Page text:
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Old 9th January 2014, 05:18 PM   #1
wicked1 is offline wicked1  United States
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Default Rectifier question, voltage across diode.

I was reading an old thread about using thyratrons as rectifiers.

Basically, a person said the PIV is 300v, so can't use more than a 300-0-300tx. But then later went on to say he built a bridge rectifier w/ 2 thyratrons along w/ 2 SS diodes to get 500v from a 300 + 300 transformer.

But, doesn't each diode see the full 600v at a point through the cycle in a bridge?
I can see how in full wave they each only see 300v in reference to the center tap, where you'd end up w/ under 300vdc, but how does that work in a bridge to get 500v?


(This is the post if you care: thyratron rectifier)
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Old 9th January 2014, 05:44 PM   #2
DF96 is offline DF96  England
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The diode takes part of the PIV, thus protecting the thyratron.

I can't see the point myself, unless it is for cosmetic reasons. The best thing for rectification is a rectifier.
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Old 9th January 2014, 05:50 PM   #3
wicked1 is offline wicked1  United States
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I just set it up in a circuit simulator and see what I was expecting..
And looked up the definition of PIV, and for a bridge it says:
PIV=the full voltage of the transformer secondary, so in this example it would be 600v right?

I know it's a bad idea and I will probably not build a power supply w/ them.. I'm just trying to understand.
(I am thinking about an 'over the top' amp w/ many more glowing tubes than I need... It probably won't really happen, though)
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Old 9th January 2014, 05:51 PM   #4
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With a thyratron tube, it's possible to 'pulse' the grid and vary the output voltage of the power supply. RCA did this in their BTA 5G/10G and BTA 5H/10H AM transmitters. It was quite effective. With today's technology, I'm not sure why anyone would want to use thyratron tubes in a power supply.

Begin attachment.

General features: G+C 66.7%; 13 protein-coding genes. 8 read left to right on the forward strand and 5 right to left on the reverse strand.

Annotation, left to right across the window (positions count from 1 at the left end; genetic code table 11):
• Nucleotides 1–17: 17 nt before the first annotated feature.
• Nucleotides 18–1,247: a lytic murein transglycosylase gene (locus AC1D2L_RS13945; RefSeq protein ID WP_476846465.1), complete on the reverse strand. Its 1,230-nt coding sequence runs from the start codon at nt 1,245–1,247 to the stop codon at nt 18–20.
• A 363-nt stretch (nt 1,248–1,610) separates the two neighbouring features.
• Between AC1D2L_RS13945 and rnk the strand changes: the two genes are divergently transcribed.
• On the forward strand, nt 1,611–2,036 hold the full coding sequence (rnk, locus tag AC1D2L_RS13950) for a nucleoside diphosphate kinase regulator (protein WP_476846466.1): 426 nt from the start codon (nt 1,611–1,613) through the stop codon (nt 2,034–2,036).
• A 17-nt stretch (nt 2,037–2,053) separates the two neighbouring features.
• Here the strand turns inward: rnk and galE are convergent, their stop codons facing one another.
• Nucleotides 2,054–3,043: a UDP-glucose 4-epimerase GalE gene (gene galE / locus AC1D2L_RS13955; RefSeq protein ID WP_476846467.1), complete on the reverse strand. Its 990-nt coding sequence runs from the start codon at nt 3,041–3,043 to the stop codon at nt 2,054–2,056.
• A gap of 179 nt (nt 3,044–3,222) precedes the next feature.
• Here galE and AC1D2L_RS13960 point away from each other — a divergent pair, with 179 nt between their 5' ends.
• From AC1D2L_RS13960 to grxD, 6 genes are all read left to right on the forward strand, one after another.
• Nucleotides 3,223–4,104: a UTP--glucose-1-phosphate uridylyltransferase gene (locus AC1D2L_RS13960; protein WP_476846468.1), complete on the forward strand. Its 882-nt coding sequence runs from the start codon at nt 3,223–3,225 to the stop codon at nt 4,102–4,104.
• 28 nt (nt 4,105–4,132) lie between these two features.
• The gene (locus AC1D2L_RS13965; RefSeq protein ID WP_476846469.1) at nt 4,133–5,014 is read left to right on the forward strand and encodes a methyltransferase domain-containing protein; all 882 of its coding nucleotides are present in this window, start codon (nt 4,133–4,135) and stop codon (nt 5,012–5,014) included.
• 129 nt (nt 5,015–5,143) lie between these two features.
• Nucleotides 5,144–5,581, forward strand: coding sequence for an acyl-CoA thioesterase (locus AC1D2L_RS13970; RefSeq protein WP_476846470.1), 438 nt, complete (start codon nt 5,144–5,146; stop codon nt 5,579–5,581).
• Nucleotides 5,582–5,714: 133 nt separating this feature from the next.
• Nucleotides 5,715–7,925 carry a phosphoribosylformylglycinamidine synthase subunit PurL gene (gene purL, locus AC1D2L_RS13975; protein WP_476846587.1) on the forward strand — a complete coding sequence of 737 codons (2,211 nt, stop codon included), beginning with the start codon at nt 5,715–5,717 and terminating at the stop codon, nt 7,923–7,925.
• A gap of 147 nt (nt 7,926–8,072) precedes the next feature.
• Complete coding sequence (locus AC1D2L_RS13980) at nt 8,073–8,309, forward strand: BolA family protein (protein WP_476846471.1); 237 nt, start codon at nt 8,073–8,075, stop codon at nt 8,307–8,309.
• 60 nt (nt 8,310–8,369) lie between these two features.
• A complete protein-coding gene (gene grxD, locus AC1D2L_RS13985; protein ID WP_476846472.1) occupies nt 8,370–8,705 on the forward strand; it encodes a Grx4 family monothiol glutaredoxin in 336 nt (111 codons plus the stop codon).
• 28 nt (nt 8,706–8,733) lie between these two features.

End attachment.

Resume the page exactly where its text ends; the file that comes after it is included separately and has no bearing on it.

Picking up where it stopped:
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Old 9th January 2014, 05:53 PM   #5
fpitas is offline fpitas  United States
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Real men use Ignitrons, anyway ;-)
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Old 9th January 2014, 06:09 PM   #6
wicked1 is offline wicked1  United States
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Quote:
Originally Posted by Frank Berry View Post
With today's technology, I'm not sure why anyone would want to use thyratron tubes in a power supply.
Todays technology doesn't glow blue or give you the thrill of exposed 600v plate caps.
I know it's a bad idea, technically. But looking at pics of the big amps w/ all the blue MV rectifiers, Bright transmitting tube filaments, and plenty of glowing VR tubes, it gets tempting to build one. There are enough examples of such amps, it's clear I'm not the only one tempted by aesthetics.
I'm really just trying to understand the things I read here so I can learn.

well, Gluca is still active here and replied to me saying the same thing DF says.. The other diodes share the PIV w/ the thyratrons.
That is contradictory to the explanations and examples on simple scholastic "learn EE" type websites I just found.. But those may be very over simplified explanations, so I will go w/ what you all say here.
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Old 9th January 2014, 06:22 PM   #7
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The PIV is a property of the diode and stands for - surprise! - Peak Inverse Voltage.
This is the peak voltage the diode can withstand without breaking down.
So if the PIV is 600V that's the max the diode can withstand.

Now to the actual use: if you have a transformer winding with V volts RMS, you must realise that the cap on the output side of the diode gets charged to the transformer peak voltage which is 1.4 X V. Then when the output wave goes down, the diode starts to block and the other side of the diode goes down to - 1.4 * V. So the diode has now 2 * 1.4 * V volts across it.

Thus, if your diode PIV is 600V, the absolute max voltage from a transformer that can be used is 600/(2 * 1.4) = 214V RMS....

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Old 9th January 2014, 07:12 PM   #8
wicked1 is offline wicked1  United States
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Thanks, your explanation is much better than what I found, and I understand it!


OH, and I think the voltage drop thing just clicked....
it's because the bottom of the transformer isn't grounded. The other two diodes in the bridge make a virtual ground. So the drop across each diode is 1/2.. got it.
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